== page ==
Some interesting news out of Nashville tonight…
There, Bryan Wright, president of the Southern Baptist Convention, announced the appointment of a presidential task force to study changing the name of the largest Protestant denomination in the United States. Unlike a number of other Baptist groups, the SBC has stuck with the same name since its birth in 1845.
Wright explained that his rationale for the task force was two-fold:
“First, the convention’s name is so regional,” he said. “With our focus on church planting, it is challenging in many parts of the country to lead churches to want to be part of a convention with such a regional name. Second, a name change could position us to maximize our effectiveness in reaching North America for Jesus Christ in the 21st century.”
According to Baptist Press, some members of the SBC’s Executive Committee expressed concern over the possibility of a new name and of this task force being selected without convention approval. In fact, since the task force is not an official committee of the convention, members have to pay their own expenses.
Southern Baptist pastor and Southwestern Baptist Theological Seminary trustee Bart Barber notes on his blog that the SBC has a long history of rejecting a name change. Barber writes:
The messengers of the Southern Baptist Convention are not as clearly on record in our opposition to Satan and Hell as we are in our opposition to changing the name of our denomination (not necessarily a good thing).
And now, SBC President Bryant Wright has chosen to lead the Executive Committee of the Southern Baptist Convention to take an action that the messenger body of the SBC has explicitly and repeatedly refused to take—to appoint a task force to study a name change. The normal course of affairs is for SBC Presidents who desire the appointment of task forces to ask for the approval of the convention’s messengers before doing so, especially on questions of such importance. Why not follow that time-honored process now?
And Barber concludes:
Let no one supporting such a thing ever breathe a word of criticism about unelected, unaccountable activist judges wresting legislative authority out of the hands of the people where it belongs. Let no one supporting such a thing ever utter the slightest complaint about Presidential Czars and Executive Orders bypassing the will of the Congress. People on all sides of SBC debate have adopted an “ends justifies the means” approach to our denominational polity. We need to repent of it. We need to quit it. We need to start acting in good faith.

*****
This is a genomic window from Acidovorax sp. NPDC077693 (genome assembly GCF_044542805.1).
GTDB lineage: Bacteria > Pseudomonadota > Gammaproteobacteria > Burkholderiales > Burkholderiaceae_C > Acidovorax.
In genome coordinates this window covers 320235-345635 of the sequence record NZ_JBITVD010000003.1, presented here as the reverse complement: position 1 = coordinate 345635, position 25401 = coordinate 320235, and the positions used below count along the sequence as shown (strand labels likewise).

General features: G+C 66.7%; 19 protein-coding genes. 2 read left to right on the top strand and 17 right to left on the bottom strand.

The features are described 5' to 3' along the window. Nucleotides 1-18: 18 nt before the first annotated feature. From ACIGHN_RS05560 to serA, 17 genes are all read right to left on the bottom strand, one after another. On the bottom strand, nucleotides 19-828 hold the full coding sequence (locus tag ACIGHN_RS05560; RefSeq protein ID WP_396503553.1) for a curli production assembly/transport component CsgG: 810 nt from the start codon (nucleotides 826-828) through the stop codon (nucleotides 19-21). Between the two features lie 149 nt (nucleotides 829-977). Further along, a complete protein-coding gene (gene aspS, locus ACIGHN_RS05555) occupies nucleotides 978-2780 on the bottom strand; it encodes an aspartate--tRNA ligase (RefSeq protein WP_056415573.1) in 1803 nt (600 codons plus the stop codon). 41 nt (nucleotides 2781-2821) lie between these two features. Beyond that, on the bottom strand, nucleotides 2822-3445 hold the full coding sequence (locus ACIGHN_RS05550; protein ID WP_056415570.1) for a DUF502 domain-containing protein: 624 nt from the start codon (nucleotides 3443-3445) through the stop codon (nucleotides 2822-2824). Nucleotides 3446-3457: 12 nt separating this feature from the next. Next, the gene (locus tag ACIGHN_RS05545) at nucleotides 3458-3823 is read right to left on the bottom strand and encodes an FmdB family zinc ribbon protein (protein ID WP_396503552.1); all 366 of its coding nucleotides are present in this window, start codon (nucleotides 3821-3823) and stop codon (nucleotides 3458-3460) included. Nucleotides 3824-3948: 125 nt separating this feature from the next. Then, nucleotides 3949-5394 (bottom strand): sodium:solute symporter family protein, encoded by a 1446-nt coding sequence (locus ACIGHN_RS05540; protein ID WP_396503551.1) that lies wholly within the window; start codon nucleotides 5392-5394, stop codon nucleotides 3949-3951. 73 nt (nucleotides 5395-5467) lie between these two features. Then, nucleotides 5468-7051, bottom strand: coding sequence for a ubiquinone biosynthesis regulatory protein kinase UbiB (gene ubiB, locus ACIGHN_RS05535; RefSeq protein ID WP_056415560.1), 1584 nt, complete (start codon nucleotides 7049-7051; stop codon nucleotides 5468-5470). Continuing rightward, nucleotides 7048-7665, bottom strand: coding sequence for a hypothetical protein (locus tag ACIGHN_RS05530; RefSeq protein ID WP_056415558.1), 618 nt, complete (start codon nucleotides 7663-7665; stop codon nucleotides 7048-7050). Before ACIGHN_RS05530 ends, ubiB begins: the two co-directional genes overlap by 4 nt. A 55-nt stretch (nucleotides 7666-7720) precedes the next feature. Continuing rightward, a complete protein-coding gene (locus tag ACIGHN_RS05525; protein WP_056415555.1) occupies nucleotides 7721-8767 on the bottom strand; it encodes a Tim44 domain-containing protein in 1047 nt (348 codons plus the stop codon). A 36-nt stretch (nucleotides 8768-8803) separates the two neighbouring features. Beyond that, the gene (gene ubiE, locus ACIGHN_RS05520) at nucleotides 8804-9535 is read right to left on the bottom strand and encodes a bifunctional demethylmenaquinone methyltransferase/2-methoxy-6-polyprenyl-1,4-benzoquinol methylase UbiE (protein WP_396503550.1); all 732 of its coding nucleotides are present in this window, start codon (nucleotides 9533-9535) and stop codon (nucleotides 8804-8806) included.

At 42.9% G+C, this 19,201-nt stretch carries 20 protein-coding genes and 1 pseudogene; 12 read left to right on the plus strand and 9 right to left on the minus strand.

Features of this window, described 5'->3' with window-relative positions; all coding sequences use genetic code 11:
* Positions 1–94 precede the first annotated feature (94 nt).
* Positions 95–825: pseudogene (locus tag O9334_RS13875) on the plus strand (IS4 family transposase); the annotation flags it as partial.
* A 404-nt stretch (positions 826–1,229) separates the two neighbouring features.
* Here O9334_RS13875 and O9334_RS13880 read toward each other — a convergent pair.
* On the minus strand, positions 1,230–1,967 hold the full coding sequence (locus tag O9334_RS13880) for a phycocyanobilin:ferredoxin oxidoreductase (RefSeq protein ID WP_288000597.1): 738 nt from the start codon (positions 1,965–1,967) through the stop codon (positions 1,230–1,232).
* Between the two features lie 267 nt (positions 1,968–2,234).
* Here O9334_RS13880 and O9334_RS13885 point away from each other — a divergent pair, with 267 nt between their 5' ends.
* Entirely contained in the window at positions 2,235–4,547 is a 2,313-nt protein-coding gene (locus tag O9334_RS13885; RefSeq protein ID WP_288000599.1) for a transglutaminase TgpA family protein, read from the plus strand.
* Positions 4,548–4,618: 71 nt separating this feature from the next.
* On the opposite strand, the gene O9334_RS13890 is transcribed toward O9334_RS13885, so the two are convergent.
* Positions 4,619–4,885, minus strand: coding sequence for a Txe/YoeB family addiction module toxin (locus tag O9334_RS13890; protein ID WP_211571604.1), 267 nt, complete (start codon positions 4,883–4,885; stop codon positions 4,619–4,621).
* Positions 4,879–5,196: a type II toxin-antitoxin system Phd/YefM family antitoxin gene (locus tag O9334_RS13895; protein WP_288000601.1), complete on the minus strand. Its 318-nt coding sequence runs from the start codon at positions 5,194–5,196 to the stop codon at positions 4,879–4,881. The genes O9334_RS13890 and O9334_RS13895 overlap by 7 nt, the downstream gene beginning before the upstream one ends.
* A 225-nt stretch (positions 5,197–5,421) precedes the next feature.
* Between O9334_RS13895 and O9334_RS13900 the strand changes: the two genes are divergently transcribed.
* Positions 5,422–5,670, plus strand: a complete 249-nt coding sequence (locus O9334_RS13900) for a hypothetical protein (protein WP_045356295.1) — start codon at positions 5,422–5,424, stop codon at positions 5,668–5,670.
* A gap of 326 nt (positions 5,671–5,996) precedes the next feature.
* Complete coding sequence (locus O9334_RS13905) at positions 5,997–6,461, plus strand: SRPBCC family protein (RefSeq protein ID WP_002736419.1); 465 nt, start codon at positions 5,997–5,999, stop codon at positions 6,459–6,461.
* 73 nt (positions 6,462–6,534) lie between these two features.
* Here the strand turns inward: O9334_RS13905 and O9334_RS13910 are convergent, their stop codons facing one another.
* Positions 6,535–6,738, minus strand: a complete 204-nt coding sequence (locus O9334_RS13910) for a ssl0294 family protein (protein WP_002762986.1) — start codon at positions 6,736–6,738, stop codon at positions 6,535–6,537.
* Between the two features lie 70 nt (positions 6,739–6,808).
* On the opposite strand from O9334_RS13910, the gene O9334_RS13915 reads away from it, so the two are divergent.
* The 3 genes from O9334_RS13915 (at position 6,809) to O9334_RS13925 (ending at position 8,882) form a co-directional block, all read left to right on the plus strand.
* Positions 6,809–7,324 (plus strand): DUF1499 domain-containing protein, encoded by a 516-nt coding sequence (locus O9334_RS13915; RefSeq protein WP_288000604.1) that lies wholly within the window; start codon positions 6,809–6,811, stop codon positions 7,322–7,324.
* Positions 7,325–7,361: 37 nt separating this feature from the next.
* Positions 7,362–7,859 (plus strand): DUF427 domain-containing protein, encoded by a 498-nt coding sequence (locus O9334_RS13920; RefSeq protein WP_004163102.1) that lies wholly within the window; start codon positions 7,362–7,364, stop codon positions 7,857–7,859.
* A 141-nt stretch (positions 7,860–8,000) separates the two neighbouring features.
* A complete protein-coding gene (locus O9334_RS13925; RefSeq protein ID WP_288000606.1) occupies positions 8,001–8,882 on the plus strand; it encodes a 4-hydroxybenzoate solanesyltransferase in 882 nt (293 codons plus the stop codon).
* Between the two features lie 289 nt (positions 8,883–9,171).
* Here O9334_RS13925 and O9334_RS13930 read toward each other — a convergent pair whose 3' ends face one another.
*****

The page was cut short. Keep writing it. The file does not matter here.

Now, I promised to offer my opinion of the name change idea itself. Here it is. If this process goes forward to the messengers of the convention, then I will fully support a name-change so long as it removes the word “Baptist” from the name of our denomination. When the will of the messengers has become an obstacle to get around by any means necessary rather than the sacred core of our polity, then we are no longer Baptists, and we no longer deserve to own that name.
This new task force will certainly cause a big brouhaha. Wright ought to have the sense to know – assuming the SBC president has some understanding of history – that you can’t do something like propose changing the name of a 166 year-old organization via a top-down approach AND avoid a huge stink.
I guess Wright is prepared for the push-back that he will inevitably get from his fellow Southern Baptists. History tells us that much. Battles have defined the history of the SBC and Wright is likely to get what he seems to be asking for.
Then again, isn’t Wright’s approach here just another expression of the megachurch mentality that has infected many Baptist churches that purport to have a congregational polity? Whether the approach is pastor-rule, elder-rule or staff-rule, can we really say that these increasingly popular styles of church governance are compatible with being Baptist?
Megachurch pastors more than other professional ministers seem to struggle with the biblical concept of church democracy. So, it’s no surprise to see Wright – a megachurch pastor – sidestep the messengers that he was elected to serve to achieve this name-change goal.